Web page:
Sen. Bernie Sanders, who has surprised even himself with the recent momentum of his presidential campaign, raised more of his money from small donations than Hillary Clinton, the overwhelming favorite for the Democratic nomination.
Sanders received nearly 76 percent of his new donations from contributors giving less than $200, according to a report filed Wednesday with the Federal Elections Commission. Clinton received 17 percent, of her money from small donors, according to her report.
Still, both Sanders and Clinton touted receiving donations from small donors, a signal of support from everyday Americans who back a candidate but perhaps don’t have thousands of dollars to give.
“Our campaign is a strong grassroots movement supported by middle-class Americans from working families, not billionaires trying to buy elections,” Sanders said in a statement. “I am proud that we have more than 284,000 individual donors and that the average contribution was about $35.”
Clinton dwarfed Sanders in overall fundraising. She raised three times as much money, a record $47 million, while Sanders raised $15.2 million in the previous three months, including $1.5 million transferred from his Senate campaign.
The percentage of his small donors was calculated from his new contributions, not including the Senate campaign money.
Clinton had nearly $29 million in the bank as of June 30, more than any other Democratic or Republican candidate. The bulk of the money she has spent so far has gone to a massive 50-state organizing strategy, according to the campaign. The campaign did not ask for money for the general election but still took in close to $825,000 that can only be spent if she becomes the Democratic nominee. Sanders had $12.2 million in cash as of June 30.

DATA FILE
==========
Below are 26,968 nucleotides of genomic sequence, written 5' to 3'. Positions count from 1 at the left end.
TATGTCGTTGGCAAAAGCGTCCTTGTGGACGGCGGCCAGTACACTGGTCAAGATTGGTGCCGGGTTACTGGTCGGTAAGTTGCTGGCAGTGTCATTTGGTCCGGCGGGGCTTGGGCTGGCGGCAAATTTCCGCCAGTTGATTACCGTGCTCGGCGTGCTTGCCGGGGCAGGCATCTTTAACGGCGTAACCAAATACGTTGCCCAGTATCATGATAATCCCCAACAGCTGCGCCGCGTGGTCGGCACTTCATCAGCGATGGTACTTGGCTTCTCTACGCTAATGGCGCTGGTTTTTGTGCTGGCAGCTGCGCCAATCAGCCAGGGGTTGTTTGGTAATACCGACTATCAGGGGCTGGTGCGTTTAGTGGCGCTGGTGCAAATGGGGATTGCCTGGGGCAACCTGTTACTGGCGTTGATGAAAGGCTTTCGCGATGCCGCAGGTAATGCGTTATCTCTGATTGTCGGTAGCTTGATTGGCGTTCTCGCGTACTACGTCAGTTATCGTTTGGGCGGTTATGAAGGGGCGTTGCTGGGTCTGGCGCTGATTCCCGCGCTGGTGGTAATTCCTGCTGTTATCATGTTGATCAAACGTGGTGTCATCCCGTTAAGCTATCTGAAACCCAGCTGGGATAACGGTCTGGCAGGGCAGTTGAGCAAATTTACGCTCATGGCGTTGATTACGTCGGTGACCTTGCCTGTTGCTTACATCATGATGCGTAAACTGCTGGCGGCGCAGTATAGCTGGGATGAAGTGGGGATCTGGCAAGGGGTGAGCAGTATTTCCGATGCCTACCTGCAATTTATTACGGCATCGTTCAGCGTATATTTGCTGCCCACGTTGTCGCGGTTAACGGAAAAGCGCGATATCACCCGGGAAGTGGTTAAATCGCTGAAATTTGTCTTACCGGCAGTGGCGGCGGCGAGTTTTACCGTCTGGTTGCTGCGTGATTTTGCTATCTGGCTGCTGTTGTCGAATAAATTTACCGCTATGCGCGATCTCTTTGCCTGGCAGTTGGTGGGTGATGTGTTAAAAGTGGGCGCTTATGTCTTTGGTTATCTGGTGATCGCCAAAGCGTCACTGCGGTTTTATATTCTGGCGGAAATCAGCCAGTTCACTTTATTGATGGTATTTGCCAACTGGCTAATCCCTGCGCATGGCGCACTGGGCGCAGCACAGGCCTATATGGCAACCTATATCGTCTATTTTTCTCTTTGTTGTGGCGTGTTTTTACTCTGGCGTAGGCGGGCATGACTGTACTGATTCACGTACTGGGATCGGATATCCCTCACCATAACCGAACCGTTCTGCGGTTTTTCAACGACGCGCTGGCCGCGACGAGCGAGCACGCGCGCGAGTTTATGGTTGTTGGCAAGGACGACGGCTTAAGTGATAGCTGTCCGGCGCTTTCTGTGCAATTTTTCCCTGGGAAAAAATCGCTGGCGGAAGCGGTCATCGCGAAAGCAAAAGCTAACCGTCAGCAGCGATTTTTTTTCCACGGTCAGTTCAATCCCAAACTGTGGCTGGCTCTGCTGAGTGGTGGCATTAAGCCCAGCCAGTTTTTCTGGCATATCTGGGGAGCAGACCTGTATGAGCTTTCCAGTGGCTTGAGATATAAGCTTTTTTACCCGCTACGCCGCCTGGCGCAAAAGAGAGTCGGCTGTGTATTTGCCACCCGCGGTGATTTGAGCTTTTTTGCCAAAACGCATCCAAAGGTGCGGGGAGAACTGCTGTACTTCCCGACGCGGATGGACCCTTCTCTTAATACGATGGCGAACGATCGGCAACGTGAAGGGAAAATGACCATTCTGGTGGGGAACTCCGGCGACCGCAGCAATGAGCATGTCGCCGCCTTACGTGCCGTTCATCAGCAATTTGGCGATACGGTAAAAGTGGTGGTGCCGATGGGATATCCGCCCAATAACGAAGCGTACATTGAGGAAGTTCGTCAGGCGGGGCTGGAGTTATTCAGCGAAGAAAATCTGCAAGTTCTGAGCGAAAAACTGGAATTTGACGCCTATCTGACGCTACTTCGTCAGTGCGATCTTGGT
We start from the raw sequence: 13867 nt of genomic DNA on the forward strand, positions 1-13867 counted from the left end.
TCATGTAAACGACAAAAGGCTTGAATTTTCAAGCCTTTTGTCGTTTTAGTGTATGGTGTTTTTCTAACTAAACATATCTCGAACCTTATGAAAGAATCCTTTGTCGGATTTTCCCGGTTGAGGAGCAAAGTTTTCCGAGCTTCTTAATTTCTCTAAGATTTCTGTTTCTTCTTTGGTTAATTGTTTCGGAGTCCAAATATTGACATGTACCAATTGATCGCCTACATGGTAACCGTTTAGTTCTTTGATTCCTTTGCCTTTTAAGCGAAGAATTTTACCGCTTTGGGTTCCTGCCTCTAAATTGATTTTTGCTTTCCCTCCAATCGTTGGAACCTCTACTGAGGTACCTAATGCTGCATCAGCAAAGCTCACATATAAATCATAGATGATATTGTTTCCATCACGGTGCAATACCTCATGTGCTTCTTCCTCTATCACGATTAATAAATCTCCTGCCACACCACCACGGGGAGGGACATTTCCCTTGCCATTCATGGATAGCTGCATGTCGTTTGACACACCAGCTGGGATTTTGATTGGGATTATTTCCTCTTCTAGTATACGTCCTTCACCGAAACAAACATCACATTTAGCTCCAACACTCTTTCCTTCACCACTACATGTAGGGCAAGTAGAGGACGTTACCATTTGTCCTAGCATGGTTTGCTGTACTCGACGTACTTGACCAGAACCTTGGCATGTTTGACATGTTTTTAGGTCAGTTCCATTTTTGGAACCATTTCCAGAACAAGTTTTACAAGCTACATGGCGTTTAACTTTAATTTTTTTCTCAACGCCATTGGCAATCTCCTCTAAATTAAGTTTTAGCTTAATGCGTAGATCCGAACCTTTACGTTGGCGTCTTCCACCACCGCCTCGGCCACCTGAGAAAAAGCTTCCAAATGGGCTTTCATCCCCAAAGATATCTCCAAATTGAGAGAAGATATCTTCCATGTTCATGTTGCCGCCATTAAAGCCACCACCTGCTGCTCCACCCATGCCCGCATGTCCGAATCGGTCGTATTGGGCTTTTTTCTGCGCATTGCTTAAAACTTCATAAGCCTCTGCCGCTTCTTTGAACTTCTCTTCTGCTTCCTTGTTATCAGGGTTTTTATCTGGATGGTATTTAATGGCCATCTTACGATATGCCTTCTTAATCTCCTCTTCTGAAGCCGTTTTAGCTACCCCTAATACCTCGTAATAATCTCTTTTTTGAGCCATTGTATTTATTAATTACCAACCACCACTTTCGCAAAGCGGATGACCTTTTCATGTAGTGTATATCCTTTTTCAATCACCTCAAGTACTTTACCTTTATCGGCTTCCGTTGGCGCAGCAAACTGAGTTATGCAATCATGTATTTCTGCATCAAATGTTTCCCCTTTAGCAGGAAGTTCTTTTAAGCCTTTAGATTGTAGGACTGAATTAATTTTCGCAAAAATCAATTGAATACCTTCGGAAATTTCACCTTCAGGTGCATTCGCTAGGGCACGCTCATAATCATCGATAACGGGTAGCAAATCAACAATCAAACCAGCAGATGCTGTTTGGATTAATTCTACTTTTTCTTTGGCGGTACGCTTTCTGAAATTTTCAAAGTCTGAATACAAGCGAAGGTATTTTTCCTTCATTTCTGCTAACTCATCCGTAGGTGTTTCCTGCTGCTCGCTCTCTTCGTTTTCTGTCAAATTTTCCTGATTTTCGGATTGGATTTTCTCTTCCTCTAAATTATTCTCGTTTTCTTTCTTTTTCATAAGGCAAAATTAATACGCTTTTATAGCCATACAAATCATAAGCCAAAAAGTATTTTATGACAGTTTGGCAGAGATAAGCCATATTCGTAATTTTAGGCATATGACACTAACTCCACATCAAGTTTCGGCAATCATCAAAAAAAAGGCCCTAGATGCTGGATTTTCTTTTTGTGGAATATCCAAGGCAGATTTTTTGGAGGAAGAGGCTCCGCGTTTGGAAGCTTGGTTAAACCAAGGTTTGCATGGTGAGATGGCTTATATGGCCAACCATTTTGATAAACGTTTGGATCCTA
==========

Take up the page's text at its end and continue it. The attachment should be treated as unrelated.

She received money from more than 250,000 contributors representing all 50 states, Puerto Rico, the District of Columbia and US territories, according to her campaign. More than 60 percent of donors are women. Clinton’s average donation was $144.89.
“Thanks to the more than 250,000 Americans who have stepped up to support Hillary Clinton’s campaign, we have had the ability to make critical investments in our organization that will put us in position to win the primary and the White House,” campaign manager Robby Mook said. “With Republicans tapping their billionaire backers for unlimited sums of money, we are glad to be able to have such broad support to be able to show why Hillary Clinton is the only candidate who will fight for policies that allow everyday Americans to get ahead and stay ahead.”
Clinton released 122 names of her top volunteer fundraisers or bundlers who collected more than $100,000 on her website. She is the only candidate to release these names this quarter, though Republican Jeb Bush will release his in October.
The list includes many familiar names to Democratic politics, including Florida lawyer John Morgan, former Sen. Evan Bayh of Indiana; Texas Rep. Joaquín Castro; Steven Rattner, who was the lead member of President Barack Obama's task force guiding the bailout of the U.S. auto industry after the 2008 financial crisis; Steve Elmendorf, a Washington lobbyist who was deputy manager of John Kerry's unsuccessful 2004 presidential campaign; Fred Eychaner, a Chicago billionaire and leading Democratic donor who also has been one of the top donors to the foundation formed by former President Bill Clinton; New York hedge fund leader Marc Lasry, who was a leading fundraiser for Clinton's 2008 campaign and also hired Chelsea Clinton, Bill and Hillary's Clinton’s daughter; and EMILY’s List, which supports female candidates who support abortion rights.
Three others are running for the Democratic nomination – former Maryland Gov. Martin O’Malley, former Rhode Island Gov. Lincoln Chafee and former Virginia Sen. Jim Webb – but Clinton and Sanders’ fundraising totals far surpassed theirs. O'Malley, who was a candidate for 30 days this quarter, raised the most, $2 million, according to his campaign.